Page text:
You might have chills. Let your doctor know if you have this. They may be able to prescribe medicines to help. 

Lack of energy

This is usually mild. You can do things to help yourself, including some gentle exercise. It’s important not to push yourself too hard and eat a well balanced diet.

Talk to your doctor or nurse if this effect is stopping you from doing your usual daily activities.

Change to the way the liver works

You might have liver changes that are usually mild and unlikely to cause symptoms. They usually go back to normal when treatment finishes. You have regular blood tests to check for any changes in the way your liver is working.

Loss of hearing

Your hearing might be affected, including loss of hearing. Tell your doctor or nurse if your hearing changes. 

High fat in the blood

High triglycerides (fat) may cause the arteries to thicken which can increase the risk of a stroke, heart attack and heart disease. 

Other side effects

There isn't enough information to work out in how many people these side effects might happen. You might have one or more of them. They include:

  • an increased risk of infections
  • changes to the levels of platelets Open a glossary item and white blood cells in the blood. This is usually picked up on blood tests Open a glossary item
  • high levels of calcium in the blood, symptoms include loss of appetite, feeling or being sick with a headache, feeling drowsy or weak
  • an increased risk of blood clots Open a glossary item - this can cause an increase in the risk of a stroke, heart problems and kidney problems
  • inflammation of the blood vessels. Symptoms can vary depending on which blood vessels are affected - general symptoms include feeling very tired, loss of appetite, weight loss, a high temperature, and aches and pains.
  • skin changes such as bumps or painful sores
  • inflammation of the muscles
  • genital Open a glossary item ulcers
  • a mild allergic reaction caused by a high level of histamines

Coping with side effects

We have more information about side effects and tips on how to cope with them.

What else do you need to know?

Other medicines, food and drink

Cancer drugs can interact with medicines, herbal products, and some food and drinks. We are unable to list all the possible interactions that may happen. An example is grapefruit or grapefruit juice which can increase the side effects of certain drugs.

Tell your healthcare team about any medicines you are taking. This includes vitamins, herbal supplements and over the counter remedies. Also let them know about any other medical conditions or allergies you may have.

Loss of fertility

It is not known whether this treatment affects fertility in people. Talk to your doctor before starting treatment if you think you may want to have a baby in the future.

Pregnancy and contraception

This drug may harm a baby developing in the womb. It is important not to become pregnant or get someone pregnant while you are having treatment with this drug and for at least a month afterwards.

Talk to your doctor or nurse about effective contraception before starting treatment. Let them know straight away if you or your partner become pregnant while having treatment.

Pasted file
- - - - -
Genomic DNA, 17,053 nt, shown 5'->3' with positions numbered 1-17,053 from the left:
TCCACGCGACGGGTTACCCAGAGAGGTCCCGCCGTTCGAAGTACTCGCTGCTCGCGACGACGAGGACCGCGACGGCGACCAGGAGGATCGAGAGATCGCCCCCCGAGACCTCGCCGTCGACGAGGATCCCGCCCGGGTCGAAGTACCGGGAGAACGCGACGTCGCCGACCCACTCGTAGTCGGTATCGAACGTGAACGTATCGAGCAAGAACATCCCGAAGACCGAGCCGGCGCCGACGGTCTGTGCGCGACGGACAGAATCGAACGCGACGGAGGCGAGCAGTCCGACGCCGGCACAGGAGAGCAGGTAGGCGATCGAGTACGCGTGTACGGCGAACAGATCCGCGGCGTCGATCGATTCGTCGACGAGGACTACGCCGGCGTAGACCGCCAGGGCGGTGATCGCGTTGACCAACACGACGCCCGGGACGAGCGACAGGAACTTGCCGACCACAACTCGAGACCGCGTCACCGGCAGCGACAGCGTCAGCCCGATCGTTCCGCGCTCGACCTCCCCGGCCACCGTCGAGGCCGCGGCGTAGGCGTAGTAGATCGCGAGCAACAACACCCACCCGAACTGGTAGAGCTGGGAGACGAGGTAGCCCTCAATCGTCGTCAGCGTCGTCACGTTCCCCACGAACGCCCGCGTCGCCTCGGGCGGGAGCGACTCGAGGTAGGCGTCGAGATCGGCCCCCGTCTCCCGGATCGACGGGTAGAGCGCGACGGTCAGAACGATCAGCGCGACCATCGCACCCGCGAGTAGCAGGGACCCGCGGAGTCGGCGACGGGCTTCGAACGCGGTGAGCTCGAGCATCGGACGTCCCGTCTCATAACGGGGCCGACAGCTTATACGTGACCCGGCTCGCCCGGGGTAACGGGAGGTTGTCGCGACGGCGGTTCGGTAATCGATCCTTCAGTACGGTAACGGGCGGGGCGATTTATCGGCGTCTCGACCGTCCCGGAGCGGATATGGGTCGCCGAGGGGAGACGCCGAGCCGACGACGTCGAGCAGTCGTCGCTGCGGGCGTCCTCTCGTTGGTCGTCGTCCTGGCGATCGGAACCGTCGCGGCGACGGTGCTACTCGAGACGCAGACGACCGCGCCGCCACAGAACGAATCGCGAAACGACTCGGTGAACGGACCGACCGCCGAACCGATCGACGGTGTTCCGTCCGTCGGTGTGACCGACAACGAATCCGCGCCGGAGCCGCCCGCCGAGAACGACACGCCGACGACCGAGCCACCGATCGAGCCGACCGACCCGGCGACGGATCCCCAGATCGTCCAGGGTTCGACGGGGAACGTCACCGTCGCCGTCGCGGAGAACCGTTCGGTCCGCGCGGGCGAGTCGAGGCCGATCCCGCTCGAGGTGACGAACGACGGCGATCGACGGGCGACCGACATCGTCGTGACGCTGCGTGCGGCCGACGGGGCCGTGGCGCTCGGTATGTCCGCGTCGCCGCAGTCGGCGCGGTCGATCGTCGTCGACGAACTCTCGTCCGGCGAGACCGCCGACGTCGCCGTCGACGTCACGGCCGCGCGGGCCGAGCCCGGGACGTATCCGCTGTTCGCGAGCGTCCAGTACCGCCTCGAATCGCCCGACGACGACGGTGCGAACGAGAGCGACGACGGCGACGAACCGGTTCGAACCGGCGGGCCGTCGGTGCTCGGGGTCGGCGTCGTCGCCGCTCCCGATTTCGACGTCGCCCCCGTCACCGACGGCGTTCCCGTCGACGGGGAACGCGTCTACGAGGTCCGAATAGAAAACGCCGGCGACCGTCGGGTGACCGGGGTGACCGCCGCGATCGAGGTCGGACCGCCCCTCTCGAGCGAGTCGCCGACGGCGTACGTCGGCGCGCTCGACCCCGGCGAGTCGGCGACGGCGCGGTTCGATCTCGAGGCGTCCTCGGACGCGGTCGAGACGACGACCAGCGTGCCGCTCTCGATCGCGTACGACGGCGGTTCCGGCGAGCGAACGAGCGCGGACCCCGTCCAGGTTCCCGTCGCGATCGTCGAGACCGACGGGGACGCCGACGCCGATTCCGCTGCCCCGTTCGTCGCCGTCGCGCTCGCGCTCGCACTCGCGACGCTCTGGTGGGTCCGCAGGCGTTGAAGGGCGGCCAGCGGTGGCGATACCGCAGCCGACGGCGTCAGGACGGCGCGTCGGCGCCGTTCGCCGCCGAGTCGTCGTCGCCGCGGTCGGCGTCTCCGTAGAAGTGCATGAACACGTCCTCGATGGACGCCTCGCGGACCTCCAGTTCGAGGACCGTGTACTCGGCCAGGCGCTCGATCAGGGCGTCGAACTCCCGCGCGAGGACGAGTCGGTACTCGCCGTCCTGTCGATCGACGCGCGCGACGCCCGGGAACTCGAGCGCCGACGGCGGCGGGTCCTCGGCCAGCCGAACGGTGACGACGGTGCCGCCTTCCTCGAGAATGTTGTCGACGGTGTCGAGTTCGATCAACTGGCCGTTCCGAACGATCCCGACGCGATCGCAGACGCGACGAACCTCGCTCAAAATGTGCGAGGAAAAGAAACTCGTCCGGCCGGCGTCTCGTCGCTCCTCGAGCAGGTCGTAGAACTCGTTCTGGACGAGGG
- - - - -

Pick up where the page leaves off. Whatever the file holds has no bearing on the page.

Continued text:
You shouldn’t take low-dose progestogens Open a glossary item for birth control (mini-pill). If you are taking low-dose progestogens for birth control, your doctor will tell you to stop. They will prescribe you a different oral contraceptive.


Don’t breastfeed during this treatment because the drug may come through into your breast milk.

Treatment for other conditions

Always tell other doctors, nurses, pharmacists or dentists that you’re having this treatment. For example, if you need treatment for anything else, including teeth problems.


Don’t have immunisations with live vaccines while you’re having treatment and for up to 12 months afterwards. The length of time depends on the treatment you are having. Ask your doctor or pharmacist how long you should avoid live vaccinations.

In the UK, live vaccines include rubella, mumps, measles, BCG, yellow fever and one of the shingles vaccines called Zostavax.

You can have:

  • other vaccines, but they might not give you as much protection as usual
  • the flu vaccine (as an injection)
  • the coronavirus (COVID-19) vaccine - talk to your doctor or pharmacist about the best time to have it in relation to your cancer treatment

Members of your household who are aged 5 years or over are also able to have the COVID-19 vaccine. This is to help lower your risk of getting COVID-19 while having cancer treatment and until your immune system Open a glossary item recovers from treatment.

Contact with others who have had immunisations - You can be in contact with other people who have had live vaccines as injections. Avoid close contact with people who have recently had live vaccines taken by mouth (oral vaccines) such as the oral typhoid vaccine. Sometimes people who have had the live shingles vaccine can get a shingles type rash. If this happens they should keep the area covered.

If your immune system is severely weakened, you should avoid contact with children who have had the flu vaccine as a nasal spray as this is a live vaccine. This is for 2 weeks following their vaccination.

Babies have the live rotavirus vaccine. The virus is in the baby’s poo for about 2 weeks and could make you ill if your immunity is low. Get someone else to change their nappies during this time if you can. If this isn't possible, wash your hands well after changing their nappy.

More information about this treatment

For further information about this treatment and possible side effects go to the electronic Medicines Compendium (eMC) website. You can find the patient information leaflet on this website.

You can report any side effect you have to the Medicines Health and Regulatory Authority (MHRA) as part of their Yellow Card Scheme.

  • Electronic Medicines Compendium 
    Accessed January 2023

  • Immunisation against infectious disease: Chapter 6: General contraindications to vaccination
    Public Health England
    First published: March 2013 and regularly updated on the Gov.UK website

Last reviewed: 
06 Feb 2023
Next review due: 
06 Feb 2026